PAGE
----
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Postpartum mental health issues: What you need to know

What is it?

Postpartum mental health issues can be suffered by mothers after giving birth.

Postpartum depression (PPD) occurs in 10 to 15 per cent of women who have just given birth.

A less severe form, known as "baby blues," is common, occurring in about 90 per cent of women. It is not considered a mental illness.

In about one in 1,000 women, postpartum depression can take a more severe form: postpartum psychosis.

When does it happen?

Postpartum mental health issues can occur at any time within the first year after a woman gives birth.

What causes postpartum mental health issues?

The causes of of these mental health issues may be related to hormonal changes brought about by childbirth and to the changes a new baby brings to the life of a family. Women who have a family history of depression, or who have suffered from depression before, are at greater risk for postpartum mental health issues.

What are the symptoms?

While the "baby blues" have mild symptoms of sleeplessness and crying spells, serious postpartum depression has a wider range of symptoms, and they typically last longer than two weeks.

Symptoms include:

  • Changes in sleep patterns, either being unable to sleep or sleeping too much.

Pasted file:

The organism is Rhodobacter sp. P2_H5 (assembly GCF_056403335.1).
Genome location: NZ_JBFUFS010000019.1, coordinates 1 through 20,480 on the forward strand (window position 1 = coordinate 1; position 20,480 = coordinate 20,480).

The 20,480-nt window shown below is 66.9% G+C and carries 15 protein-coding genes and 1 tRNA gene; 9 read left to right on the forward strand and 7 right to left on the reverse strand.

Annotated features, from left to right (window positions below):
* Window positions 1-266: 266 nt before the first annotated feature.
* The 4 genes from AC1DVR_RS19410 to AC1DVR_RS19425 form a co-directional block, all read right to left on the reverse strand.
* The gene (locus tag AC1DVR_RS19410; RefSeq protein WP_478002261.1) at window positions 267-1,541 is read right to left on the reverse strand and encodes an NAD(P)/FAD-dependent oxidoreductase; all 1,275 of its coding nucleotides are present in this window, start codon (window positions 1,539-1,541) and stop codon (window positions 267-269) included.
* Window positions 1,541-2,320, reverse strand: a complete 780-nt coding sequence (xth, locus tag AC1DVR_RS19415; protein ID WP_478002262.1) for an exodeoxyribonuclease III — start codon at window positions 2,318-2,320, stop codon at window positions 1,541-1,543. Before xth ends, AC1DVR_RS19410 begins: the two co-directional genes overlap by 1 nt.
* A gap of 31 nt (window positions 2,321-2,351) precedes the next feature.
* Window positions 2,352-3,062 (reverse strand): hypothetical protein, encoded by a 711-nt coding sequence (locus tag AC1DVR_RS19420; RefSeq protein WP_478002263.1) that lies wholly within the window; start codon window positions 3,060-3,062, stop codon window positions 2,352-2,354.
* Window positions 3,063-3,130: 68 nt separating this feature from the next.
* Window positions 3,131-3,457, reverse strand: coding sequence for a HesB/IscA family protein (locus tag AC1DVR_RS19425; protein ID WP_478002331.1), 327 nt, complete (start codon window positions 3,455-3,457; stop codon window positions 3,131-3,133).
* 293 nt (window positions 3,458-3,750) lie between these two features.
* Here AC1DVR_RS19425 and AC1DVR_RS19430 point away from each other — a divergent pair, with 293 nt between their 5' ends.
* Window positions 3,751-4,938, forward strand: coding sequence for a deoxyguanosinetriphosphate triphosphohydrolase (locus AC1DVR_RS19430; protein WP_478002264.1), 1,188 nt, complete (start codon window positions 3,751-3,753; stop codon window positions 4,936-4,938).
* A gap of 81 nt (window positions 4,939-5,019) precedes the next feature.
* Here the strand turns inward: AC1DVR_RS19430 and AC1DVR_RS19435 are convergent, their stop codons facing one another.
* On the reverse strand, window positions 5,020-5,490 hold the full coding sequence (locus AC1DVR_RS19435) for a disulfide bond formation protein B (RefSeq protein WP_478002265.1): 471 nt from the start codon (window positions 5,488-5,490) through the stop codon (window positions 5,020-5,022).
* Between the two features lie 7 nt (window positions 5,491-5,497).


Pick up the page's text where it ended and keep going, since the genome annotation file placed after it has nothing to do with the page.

• Fatigue or lack of energy.
  • Changes in appetite, either eating too little or too much.
  • Feeling hopeless, a loss of control or great sadness.
  • Crying for no reason.
  • Having no feelings or too much concern for the baby.
  • Irritability or outbursts of anger.
  • Feeling little interest in daily activities.
  • Feelings of guilt.
  • Anxiety or panic attacks.
  • Difficulty making decisions.
  • Suicidal thoughts.
  • Scary and repetitive thoughts about the safety of the baby.


The symptoms of postpartum psychosis are exaggerated to the point of delusions and hallucinations, including hearing voices.

Hallucinations and uncontrollable agitation are signs the mother needs immediate medical attention.

What are the treatments

Postpartum mental health issues are treatable with counselling and/or medication.

Where to get help for postpartum mental health issues

  • Talk to your Public Health Nurse
  • Talk to your doctor or midwife. For assistance in finding a family doctor call the Family Doctor Connection Program at 204-786-7111.
  • For information about resources and supports call the Women’s Health Clinic Mothers Program at 204-947-1517.

Source: Winnipeg Regional Health Authority

If you’re having thoughts of harming yourself or your baby or are feeling in crisis:

  • Call Mobile Crisis Service 204-940-1781 (24 Hours)
  • Go to the Crisis Response Centre at 817 Bannatyne Ave (Open 24 hours)
  • Call Klinic Community Health Centre Crisis Line 204-786-8686
  • Call Manitoba Suicide Line 1-877-435-7170 (24 hours).
  • If you need more information and help finding resources call Health Links-Info Santé at 204-788-8200 (24 Hours).

Source: Winnipeg Regional Health Authority